I could have gone fancy here with a brine, herbs, bacon stuffing or whatever, but I wanted to do a test run and see what the scoop was. Once that's taken care of, then one can move on to some fancy steppin'. I got a real shocker on my next stop to my local grocery, 10 dollars a gallon for inexpensive cooking oil! And this cooker requires a full tub of oil, that's 2 gallons to deep fry a turkey. While that is a lot of oil, that's about 3 gallons less than the outdoor propane powered situations. Of course they'll do a 14 pounder with ease, I'm still not convinced this table-top model will do a 12. I had my turkey, I had 20 dollars worth of cooking oil and I had the time, it was deep fry turkey day!

Translation: It was Thursday night (a work night), after a week in the fridge it still wasn't thawed, it was dark out and I was having second thoughts about having 2 gallons of 375 degree oil on my counter and nobody around to call 911 for me. I'd just got over putting a burning ember hole in my left foot and the thought of deep frying myself wasn't making me feel very good. So, I called my sister and brother inlaw over.

30 minutes later they were here, the oil was at 375, the turkey was thawed (soaked it in cool tap water), then thoroughly dried inside and out. It was time. I've deep fried things quite a few times and know now that one wants to lower the food slowly, s-l-o-w-l-y. With the instructions in my left hand, I lowered the turkey with my right, set the timer for 48 minutes and closed the lid.


The fryer has a filtered lid, so while there was quite a bit of steam, the smell of cooking oil was really minimal. After the 48 minutes went by, this is what I got. Um, not a bad looking bird, eh?

As expected it was moist, juicy from one side to the other. The breast meat was a little over done, would cut the cooking time down to 40 minutes next time. I rarely have over done breast meat, so I was kinda shocked at that. Still more than perfectly edible and it was consumed right there in the kitchen.

One can probably guess the bird fit just fine in the basket, I would not recommend anything over 12 pounds though. It'd be stuffed too tightly in the basket and would not allow the oil to completely cover the bird, and this is what you want for the best possible golden brown results. The machine seems to be built well enough, everything removes easily for cleaning. It's got a drain pipe for the oil and it's large enough so you don't have to wait 20 minutes for all the oil, nor does it get clogged with bits. I left the machine on my counter for 2 days with the lid closed to see how smelly it might be and I have to say it was nearly undetectable. I did wake up the next morning with the Deep Fried Kitchen Smell, but it was easily dissipated with a few hours of open doors. No oil spray on cabinets, thank goodness. A cool feature I noticed while fumbling with the power cord, it's held on to the unit with magnets. Which means if something happens, all you have to do is give it a gentle whack and the power is separated from the unit. As for clean-up, the oil tub and basket fit in my dishwasher with the top rack removed. All in all, I give this fryer two greasy thumbs up.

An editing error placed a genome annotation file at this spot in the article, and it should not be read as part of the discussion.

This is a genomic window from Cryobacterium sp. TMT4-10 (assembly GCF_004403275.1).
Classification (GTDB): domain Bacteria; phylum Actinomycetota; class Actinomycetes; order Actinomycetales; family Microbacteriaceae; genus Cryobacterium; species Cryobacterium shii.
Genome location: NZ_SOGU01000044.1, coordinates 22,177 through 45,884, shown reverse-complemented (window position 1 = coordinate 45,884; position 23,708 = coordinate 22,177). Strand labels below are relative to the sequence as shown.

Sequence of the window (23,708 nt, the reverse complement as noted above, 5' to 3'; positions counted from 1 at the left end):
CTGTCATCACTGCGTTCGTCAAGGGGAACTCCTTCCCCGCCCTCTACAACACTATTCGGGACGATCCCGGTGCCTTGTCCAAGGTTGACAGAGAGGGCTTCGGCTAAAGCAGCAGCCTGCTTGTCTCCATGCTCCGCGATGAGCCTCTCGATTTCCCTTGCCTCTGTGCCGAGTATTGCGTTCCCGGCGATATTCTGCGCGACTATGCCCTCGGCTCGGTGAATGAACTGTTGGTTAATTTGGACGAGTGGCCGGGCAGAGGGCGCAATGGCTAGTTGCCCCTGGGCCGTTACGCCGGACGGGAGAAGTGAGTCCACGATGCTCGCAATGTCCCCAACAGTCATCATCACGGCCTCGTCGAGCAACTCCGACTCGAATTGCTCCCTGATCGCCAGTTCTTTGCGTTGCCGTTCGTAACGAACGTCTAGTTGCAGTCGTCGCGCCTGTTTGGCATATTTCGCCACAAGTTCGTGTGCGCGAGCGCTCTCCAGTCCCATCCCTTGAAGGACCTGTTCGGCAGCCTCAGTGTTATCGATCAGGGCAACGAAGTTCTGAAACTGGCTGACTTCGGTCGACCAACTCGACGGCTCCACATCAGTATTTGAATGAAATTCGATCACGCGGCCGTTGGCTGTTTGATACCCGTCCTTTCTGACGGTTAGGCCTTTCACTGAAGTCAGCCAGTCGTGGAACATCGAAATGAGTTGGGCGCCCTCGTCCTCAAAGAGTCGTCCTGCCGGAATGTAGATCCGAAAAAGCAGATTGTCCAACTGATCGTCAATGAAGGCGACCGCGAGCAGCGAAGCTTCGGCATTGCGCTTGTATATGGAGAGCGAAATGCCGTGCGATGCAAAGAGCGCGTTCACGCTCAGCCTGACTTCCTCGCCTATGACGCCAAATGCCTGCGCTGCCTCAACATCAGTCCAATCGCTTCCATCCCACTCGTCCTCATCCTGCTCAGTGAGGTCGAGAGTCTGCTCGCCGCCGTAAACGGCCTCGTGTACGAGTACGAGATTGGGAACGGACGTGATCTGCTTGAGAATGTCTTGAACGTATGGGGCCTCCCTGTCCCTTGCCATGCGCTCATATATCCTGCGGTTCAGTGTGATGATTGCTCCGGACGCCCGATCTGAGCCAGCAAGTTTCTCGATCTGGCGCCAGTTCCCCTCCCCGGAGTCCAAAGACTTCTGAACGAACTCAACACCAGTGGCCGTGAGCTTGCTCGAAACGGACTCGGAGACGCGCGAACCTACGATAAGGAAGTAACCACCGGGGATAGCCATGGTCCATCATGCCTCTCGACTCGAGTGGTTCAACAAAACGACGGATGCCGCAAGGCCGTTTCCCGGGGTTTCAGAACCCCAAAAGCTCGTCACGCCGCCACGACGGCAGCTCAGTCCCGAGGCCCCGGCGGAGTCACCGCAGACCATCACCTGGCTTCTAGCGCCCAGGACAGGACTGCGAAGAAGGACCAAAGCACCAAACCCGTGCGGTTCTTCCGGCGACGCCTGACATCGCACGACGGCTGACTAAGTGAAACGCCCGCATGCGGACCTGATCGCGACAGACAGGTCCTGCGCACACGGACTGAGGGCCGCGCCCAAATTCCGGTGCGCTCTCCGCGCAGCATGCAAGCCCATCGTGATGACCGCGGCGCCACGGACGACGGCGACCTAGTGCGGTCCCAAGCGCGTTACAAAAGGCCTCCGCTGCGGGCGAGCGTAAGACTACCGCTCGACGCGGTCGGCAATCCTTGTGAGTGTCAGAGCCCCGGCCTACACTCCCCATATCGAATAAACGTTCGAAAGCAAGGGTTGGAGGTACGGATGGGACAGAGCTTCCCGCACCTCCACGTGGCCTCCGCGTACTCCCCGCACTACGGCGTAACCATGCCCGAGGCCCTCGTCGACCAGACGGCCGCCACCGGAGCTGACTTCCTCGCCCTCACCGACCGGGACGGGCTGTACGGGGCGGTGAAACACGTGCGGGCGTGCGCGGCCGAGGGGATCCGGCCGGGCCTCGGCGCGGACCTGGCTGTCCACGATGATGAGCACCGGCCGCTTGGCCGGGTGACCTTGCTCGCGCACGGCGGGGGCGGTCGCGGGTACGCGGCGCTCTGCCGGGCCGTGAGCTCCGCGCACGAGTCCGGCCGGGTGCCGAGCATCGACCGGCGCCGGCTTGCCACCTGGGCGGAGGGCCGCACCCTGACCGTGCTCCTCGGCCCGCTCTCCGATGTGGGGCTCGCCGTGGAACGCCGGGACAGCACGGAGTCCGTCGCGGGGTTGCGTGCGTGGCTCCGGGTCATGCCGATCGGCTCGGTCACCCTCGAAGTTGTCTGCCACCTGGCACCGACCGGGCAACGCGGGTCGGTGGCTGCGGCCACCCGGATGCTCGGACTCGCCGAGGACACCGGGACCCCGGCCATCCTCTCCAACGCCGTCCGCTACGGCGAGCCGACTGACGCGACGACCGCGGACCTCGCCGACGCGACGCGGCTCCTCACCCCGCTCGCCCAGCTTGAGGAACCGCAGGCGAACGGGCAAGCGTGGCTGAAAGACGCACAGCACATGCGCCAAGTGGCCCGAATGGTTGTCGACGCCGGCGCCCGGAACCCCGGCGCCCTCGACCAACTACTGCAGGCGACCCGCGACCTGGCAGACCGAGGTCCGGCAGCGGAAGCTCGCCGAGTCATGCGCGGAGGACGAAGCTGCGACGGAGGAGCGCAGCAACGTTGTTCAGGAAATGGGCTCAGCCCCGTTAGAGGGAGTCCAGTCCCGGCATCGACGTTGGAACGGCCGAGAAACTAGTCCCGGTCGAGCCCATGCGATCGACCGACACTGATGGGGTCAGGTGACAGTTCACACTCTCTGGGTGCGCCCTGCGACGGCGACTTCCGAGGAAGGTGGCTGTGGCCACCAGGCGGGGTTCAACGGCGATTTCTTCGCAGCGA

I did notice the box and instructions boasted that you could also use this fry for steaming and boiling food. I haven't tried it, but I do know something about table-top fryers, once you use them as intended, they're a dedicated machine. Getting that fried oil smell out is near impossible and any steamed or boiled food would have a fried oil flavor, so I wouldn't actually plan on using it as such. You can try of course, but don't be surprised when your taters come out tasting like yer oil.


All that said and done, I'm not hip to the deep fried turkey thing. 20 dollars worth of oil, gone. While the clean-up was "easy", it's still a pain in the ass. And now I have 2 gallons of waste oil I have to drive down and dispose of properly at our local hazmat dumping site. No waste cooking oil can be put in our recycling bins. But Biggles, it was oh so tasty, isn't it worth it? Um, I like my turkey roasted in the oven, it's a personal thing.

If deep frying a turkey is something you want to try or something you enjoy regularly, this rig will do it and with far less oil than the larger outdoor method. It's safer too! No 911 call was made.

xo, Biggles

Author's note a day later: I understand I can filter and reuse the oil. The issue is that I wouldn't get around to using it for 3+ years. Annnd, just because I reuse the oil 2, 3, 4 times doesn't mean I still don't have to have it properly disposed of. Cheers!


Editor's Note: This just in directly from Hondo Texas. Joe Bob and JLee are meandering their way through Texas as we speak. Texas Barbecue is on the menu and Shiner's Mesquite Smoked Lager Beer is the grail. Will let you know when the holy grail is discovered.

Meal was great! some of best brisket we ever had. Really good Polish sausage too. chicken was chicken but amazing skin like turkey and rub of some sort. we kept leftovers for later and they did not last long. Brisket had killer smoke ring and crusty outer layer. Most....not that tired dry stuff you normally find on the tour de Texas.